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Cabletron makes corporate push

With the potential for a sustained turnaround still in question, Cabletron will use the fruits of its recent buying binge to get back into corporate networks.

With its stock in the dumps and the potential for a sustained turnaround still looming as a large question, networking hardware player Cabletron Systems will use the fruits of its recent acquisition binge to get back into its core strength: corporate networks.

Technology from the company's Yago Systems acquisition early this year will essentially serve as the primary revenue driver for Cabletron's new corporate push.

Two new hardware devices--one targeted at low-end local network connection points and the other at the potentially lucrative high-end, sophisticated switch market--will be rolled out following Labor Day, according to sources close to the company, likely framing an intense pricing and function comparison war between the major networking players and remaining start-ups that should set the tone for the fall.

The rollout comes at an important time for Cabletron. Despite posting a profit, the company's stock is trading near a 52-week low and is wallowing in the single digits. The company went through a tumultuous period this spring, which resulted in several executive departures and the subsequent resurgence of Craig Benson, a cofounder, as the hands-on leader of the firm.

Subsequently, former chief Don Reed--a telecommunications-focused outsider with a short-lived reign at Cabletron--left the firm entirely, even as company insiders insisted he would remain an important strategy contributor. Reed has since taken a position with Cable and Wireless Communications.

With the revolving door gathering dust--at least temporarily, new Yago-based switching products that incorporate a limited set of routing functions and include intelligence to recognize traffic from particular applications could provide the boost Cabletron needs, according to some.

"They're pushing real hard," noted John Armstrong, analyst with market researcher Dataquest. "One of the criticisms that was leveled against Cabletron a year ago was they were slow in getting into the switching market and adding routing capacity.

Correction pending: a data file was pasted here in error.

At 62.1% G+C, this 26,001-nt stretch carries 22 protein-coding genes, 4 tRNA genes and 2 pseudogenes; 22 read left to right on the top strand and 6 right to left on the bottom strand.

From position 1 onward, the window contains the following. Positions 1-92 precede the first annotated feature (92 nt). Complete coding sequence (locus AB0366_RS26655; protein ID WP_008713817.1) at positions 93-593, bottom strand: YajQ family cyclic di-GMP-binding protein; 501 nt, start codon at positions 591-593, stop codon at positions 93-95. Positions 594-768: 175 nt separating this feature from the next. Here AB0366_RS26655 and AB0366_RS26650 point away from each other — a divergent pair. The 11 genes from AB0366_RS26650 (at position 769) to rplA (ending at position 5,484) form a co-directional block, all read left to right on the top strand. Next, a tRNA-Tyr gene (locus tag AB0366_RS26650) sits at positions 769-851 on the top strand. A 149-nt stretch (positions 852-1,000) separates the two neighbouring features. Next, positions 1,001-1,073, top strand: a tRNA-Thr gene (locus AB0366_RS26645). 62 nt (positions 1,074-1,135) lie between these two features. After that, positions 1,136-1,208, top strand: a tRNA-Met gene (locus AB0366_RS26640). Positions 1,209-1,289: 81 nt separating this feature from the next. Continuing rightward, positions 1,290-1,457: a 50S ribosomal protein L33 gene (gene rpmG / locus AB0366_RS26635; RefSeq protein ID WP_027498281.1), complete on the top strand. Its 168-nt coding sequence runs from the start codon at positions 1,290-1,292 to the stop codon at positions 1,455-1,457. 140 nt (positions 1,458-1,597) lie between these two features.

"That was a major gap they were able to fill with the purchase of Yago," he said.

"The biggest challenge that Cabletron has now is the way the market has changed," Armstrong observed. "It's become less and less about technology and more about focused marketing."

The additions, briefly disclosed in May, will hit the market at low price points. A new SmartSwitch Router 2000 with a base of 16 10/100-mbps ports and two gigabit-speed Ethernet links will roll out at $4,995, according to sources, a figure far below competitors', such as the Accelar line from Bay Networks.

A new high-end SmartSwitch Router 8600, intended to compete with the likes of the Catalyst 8500 from Cisco Systems, will debut at $495 per 10/100-mbps port and $2,995 per gigabit-speed port, according to sources, with a chassis that can take up to 120 10/100-mpbs Ethernet ports and 30 gigabit links. The 8600 can speed packets at rates of up to 30 million packets-per-second.

In related news, the company has centralized a West Coast engineering force in Sunnyvale, California, consisting of several hundred employees from a variety of acquisitions. The move represents a departure for Cabletron, a New Hampshire-based company that has historically not had a large presence in Silicon Valley.